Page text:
The Chicagoist will be launching later but in the meantime please enjoy our archives.

How To Dine Out With Food Allergies Without Panicking

By Chicagoist_Guest in Food on Feb 10, 2016 7:00PM


By Maureen O'Brien

Family dinner should never have to be a life or death situation. There was a time when you could get together and eat a meal without comment, then get on with passive aggressive digs at your cousin’s boyfriend and watch your aunts start crying because that tramp was never good enough for their brother anyway. Ah, the good old days.

These days, priorities have changed. Now, the focus is on whether Uncle Bill has his gluten-free bread, Aunt Sally has her MSG-free vegetables, Little Jimmy has his nut-free cake and nobody has to go to the emergency room.

Dietary restrictions can be a challenge, to say the least. So here are some tips for eating out with allergies.

Before you leave the house.

First thing’s first; a quick internet search will pull up a series of allergy specific options and reviews. Yelp has 100 pages of dairy free options in Chicago with options for booking tables, specific reviews from dairy free customers, and filtering options. This is available for many different allergies, although the more rare your allergy, the fewer compatriots you will be able to rely on.

The majority of restaurants and chefs are all too happy to work with allergy requirements provided they have enough notice to give you the best dining experience that they can. Chef Chris Pandel (Swift & Sons) says that diners should “call ahead with your reservation and have the host make notes. Confirm all allergies with the service staff. The more info the better.”

So all you need remember is that if you take responsibility for providing the information, people are all too happy to work with you.

These days, servers often ask at the beginning of a meal if anyone has any dietary restrictions. Don't feel bad about speaking up—or, if you feel uncomfortable, pulling the server aside for a private chat.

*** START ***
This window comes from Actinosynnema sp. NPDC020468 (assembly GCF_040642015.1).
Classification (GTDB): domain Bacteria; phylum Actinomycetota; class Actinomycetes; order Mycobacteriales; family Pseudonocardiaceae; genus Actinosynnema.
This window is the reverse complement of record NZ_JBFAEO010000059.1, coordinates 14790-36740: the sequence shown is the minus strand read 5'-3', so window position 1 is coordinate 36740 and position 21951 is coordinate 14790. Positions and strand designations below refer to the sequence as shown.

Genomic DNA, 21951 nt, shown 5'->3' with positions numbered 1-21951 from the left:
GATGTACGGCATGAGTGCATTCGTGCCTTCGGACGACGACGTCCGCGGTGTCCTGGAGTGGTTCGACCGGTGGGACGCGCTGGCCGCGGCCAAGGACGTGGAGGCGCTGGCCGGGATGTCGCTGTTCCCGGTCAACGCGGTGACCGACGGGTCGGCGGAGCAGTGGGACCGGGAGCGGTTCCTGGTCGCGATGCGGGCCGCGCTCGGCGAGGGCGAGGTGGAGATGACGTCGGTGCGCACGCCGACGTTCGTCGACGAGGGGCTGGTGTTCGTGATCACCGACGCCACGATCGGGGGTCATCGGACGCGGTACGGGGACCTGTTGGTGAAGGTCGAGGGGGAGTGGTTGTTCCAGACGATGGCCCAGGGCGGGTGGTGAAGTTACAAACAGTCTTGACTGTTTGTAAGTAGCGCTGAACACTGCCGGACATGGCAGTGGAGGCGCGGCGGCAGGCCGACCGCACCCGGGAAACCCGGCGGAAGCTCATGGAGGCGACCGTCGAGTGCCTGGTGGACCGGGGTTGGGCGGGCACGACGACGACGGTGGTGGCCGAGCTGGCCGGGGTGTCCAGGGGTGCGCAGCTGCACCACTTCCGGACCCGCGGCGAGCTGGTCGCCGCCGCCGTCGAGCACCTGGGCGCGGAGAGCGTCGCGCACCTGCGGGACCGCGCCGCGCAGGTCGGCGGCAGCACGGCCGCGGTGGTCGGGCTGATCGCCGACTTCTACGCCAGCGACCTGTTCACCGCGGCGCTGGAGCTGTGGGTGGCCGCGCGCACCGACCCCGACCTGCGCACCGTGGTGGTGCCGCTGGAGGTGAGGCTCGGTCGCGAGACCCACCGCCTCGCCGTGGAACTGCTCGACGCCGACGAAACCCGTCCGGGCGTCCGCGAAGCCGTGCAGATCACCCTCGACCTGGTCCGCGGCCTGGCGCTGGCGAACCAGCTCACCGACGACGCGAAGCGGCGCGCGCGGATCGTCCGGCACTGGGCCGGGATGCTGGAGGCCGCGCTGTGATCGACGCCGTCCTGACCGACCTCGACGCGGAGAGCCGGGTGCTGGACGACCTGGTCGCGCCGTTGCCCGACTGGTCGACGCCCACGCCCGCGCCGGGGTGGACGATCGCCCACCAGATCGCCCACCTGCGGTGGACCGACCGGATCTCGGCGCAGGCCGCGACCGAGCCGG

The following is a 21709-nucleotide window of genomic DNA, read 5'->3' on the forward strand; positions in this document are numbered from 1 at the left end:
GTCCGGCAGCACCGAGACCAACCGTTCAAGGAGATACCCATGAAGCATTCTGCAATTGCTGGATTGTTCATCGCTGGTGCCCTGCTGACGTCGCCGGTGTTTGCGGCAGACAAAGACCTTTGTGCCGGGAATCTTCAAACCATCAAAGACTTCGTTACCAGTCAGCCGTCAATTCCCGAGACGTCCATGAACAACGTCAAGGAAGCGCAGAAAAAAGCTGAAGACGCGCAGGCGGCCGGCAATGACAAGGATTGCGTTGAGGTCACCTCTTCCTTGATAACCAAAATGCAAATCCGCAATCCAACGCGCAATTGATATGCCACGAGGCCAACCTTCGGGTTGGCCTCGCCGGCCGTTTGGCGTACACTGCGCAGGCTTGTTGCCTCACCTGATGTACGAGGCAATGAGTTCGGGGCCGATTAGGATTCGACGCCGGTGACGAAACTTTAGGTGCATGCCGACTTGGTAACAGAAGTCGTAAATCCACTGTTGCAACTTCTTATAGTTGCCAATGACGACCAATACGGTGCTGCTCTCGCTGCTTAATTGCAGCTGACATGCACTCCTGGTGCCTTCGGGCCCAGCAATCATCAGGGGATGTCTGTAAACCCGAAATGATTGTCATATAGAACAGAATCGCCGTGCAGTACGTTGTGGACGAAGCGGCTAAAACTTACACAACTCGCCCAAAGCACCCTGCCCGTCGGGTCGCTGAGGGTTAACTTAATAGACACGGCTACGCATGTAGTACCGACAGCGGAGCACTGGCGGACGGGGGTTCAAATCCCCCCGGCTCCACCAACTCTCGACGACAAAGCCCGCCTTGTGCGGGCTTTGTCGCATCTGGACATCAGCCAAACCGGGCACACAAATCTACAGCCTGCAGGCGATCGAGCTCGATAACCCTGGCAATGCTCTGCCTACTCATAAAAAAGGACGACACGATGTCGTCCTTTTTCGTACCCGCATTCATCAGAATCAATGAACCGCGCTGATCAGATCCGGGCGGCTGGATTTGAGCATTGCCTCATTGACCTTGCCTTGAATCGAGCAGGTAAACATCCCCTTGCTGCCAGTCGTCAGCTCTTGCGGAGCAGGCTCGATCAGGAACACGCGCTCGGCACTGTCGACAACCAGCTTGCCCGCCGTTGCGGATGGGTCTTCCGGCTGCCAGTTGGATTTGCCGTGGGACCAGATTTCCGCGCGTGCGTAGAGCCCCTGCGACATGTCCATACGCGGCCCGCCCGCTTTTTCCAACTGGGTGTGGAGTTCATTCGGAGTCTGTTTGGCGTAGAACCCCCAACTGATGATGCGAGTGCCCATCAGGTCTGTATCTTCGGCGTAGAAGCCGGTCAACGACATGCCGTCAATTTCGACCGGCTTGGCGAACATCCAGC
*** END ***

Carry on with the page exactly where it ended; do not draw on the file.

If you have a particular restaurant in mind, take look at their website first. Chain restaurants usually have a prepared statement about allergies and none of them accommodate every single allergy. However, the majority have an excellent consistency policy, so what it is good in one branch is usually safe in another. If you're looking at a small independent restaurant, what you see on the menu is a pretty good indication of what they have in the kitchen. If nothing looks remotely plausible, be extra-sure to call ahead, or consider another place, since they might not have the resources to come up with a totally new, absolutely delicious dish on the fly.

Don’t be afraid to ask questions

When you arrive at your destination, do not be afraid to look out for your best interests. Ask your server about your specific needs. It usually becomes clear very quickly whether your server a) has sufficient knowledge to answer your question, and b) cares that their food might kill you. If they're indifferent, be very nice but very firm—it's your health on the line.

Ask exact questions. Make absolutely sure there is no gluten in the soy sauce. Check that the pan has never been in contact with peanuts. It can be a little uncomfortable to be demanding at times, but remember that it is important and feel free to ignore anybody who treats you like a diva.

Sadly, there are those who see people (especially young women) asking about specific dietary needs and believe that they are merely dealing with a fussy eater. But most chefs and restaurants will at least plausibly feign that this isn't their position.

Chef Grant Achatz, effectively Chicago restaurant royalty, doesn’t hesitate for a moment that if a diner in his establishment has an allergy there is only one possible answer. “Accommodate them” he says.

And finally…

Trust your instincts. If something smells wrong, tastes wrong, or your gut tells you that something is amiss, send it back or walk away. You and your health are the top priority and you know better than anybody what is wrong. But always be polite, and help dispel the myth that people with food allergies are just picky, entitled eaters.

If you are the friend of someone with an allergy, you are there as an ally; do your own research so your friend doesn’t have to. Walk out with them if need be. Prepare a back up plan just in case.

Allergies can be a challenge, but they don’t have to shut down your social life.